In ALCOA, the Supreme Court had found that insulated aluminum and insulated copper cable as used in overhead distribution were separate product markets, despite having similar uses. The Eighth Circuit, however, distinguished this ALCOA decision from the dialyzer situation, because price had only been one of the factors the Court had used in making its determination. The Supreme Court had also found that aluminum and copper also had separate customers, as copper tended to be used in larger applications where the brittleness of aluminum made it impractical.
In Archer-Daniels-Midland, the Eighth Circuit had found that the price difference between sugar and high fructose corn syrup indicated that the two products were separate despite identical uses. However, the Court distinguished Archer-Daniels-Midland on the grounds that while in Archer-Daniels-Midland the price difference had been caused by government subsidies, in this case there were no artificial constraints on the prices of single-use dialyzers that warranted differentiating them. "HDC offered no evidence, other than a substantial price differential, to support the conclusion that single-use dialyzers are a distinct product market from multi-use dialyzers. Accordingly, we must affirm the district court’s grant of summary judgment on HDC’s monopolization claim." Playing a large role in the Court’s analysis was testimony from HDC and Minntech executives that their respective companies had lost business to single-use dialyzers.
The Court also rejected HDC’s attempted monopolization claims. The Court rejected HDC’s claim that Minntech had attempted to exclude HDC from the market by threatening to cancel the warranty of any purchaser of a Minntech product who used HDC’s disinfectant, because Minntech had offered to certify any disinfectant as being compatible so long as the other producer paid for the tests. In addition, Minntech had argued that it had a legitimate business reason for the restraint, as it needed to ensure that the materials used in the machine would not break it. The Court held that HDC did not refute this reason, and therefore that the restraint was not anticompetitive. "’Anticompetitive conduct is conduct without legitimate business purpose that makes sense only because it eliminates competition.’ . . . ‘When a valid business reason exists for the conduct alleged to be predatory or anti-competitive, that conduct cannot support the inference of a [Sherman Act] violation.’" (internal citations omitted).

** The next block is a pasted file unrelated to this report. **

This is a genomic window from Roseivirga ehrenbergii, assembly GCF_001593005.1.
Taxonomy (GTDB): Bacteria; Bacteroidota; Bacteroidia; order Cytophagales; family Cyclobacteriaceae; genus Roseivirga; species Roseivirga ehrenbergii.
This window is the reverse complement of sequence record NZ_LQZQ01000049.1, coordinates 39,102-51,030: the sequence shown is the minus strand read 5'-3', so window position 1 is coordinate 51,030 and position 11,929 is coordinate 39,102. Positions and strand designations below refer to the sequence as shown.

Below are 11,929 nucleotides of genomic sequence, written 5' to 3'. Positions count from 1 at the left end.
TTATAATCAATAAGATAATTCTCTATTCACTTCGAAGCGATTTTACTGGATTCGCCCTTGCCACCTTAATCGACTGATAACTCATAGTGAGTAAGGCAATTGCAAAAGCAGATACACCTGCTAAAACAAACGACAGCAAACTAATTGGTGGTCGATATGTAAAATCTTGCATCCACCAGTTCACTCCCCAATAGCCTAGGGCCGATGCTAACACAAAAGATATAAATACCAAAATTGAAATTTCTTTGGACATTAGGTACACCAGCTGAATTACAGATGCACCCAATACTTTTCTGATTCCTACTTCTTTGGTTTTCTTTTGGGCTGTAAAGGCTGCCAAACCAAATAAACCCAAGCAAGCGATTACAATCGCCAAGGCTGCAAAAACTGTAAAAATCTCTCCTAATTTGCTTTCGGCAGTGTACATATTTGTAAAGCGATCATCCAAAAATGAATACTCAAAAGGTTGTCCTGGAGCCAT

The Court then held that Minntech’s other conduct also had legitimate business justifications. Minntech argued that it had altered the uptake valve used for the disinfectant to ensure proper dilution and had changed the barcode reader to make it easier for Minntech’s customers to use it. Although HDC argued that both of these modifications were aimed at excluding Minntech’s customers from using HDC’s disinfectant, the court found that HDC had failed to offer evidence that Minntech’s business justifications were false, and therefore the conduct was not anticompetitive.
The opinion has a number of interesting factors. The Court affirms the grant of summary judgment, despite the inquiry being fact intensive, which would normally militate against summary judgment. For example, the district court’s opinion noted that single-use dialyzers had significant advantages over multiple-use dialyzers, such as eliminating the need for sterilization and record keeping, which could justify a finding of a separate market. Thus, the courts find an absence of an issue of material fact despite citing evidence that could potentially go both ways.
In addition, the opinion emphasizes the importance of refuting a defendants business justifications once they have been made. In little over a page of analysis regarding the attempted monopolization claims, the Court mentions HBC’s failure to refute the legitimate business justifications 5 times. However, the district court’s opinion did not frame the issue as a failure to offer evidence rebutting a legitimate business justification, but rather that Minntech’s actions did not foreclose the market, because the warranty was not important to customers. Interestingly, the district court’s decision does not use either of the words "justification" or "explanation," while the Court of Appeals decision mentions those words 7 and 2 times, respectfully, in just the portion dealing with attempted monopolization claim. Therefore, the Court of Appeals’ decision appears to be based on a different rationale than the district court’s decision.
Authored By: Christopher Bowen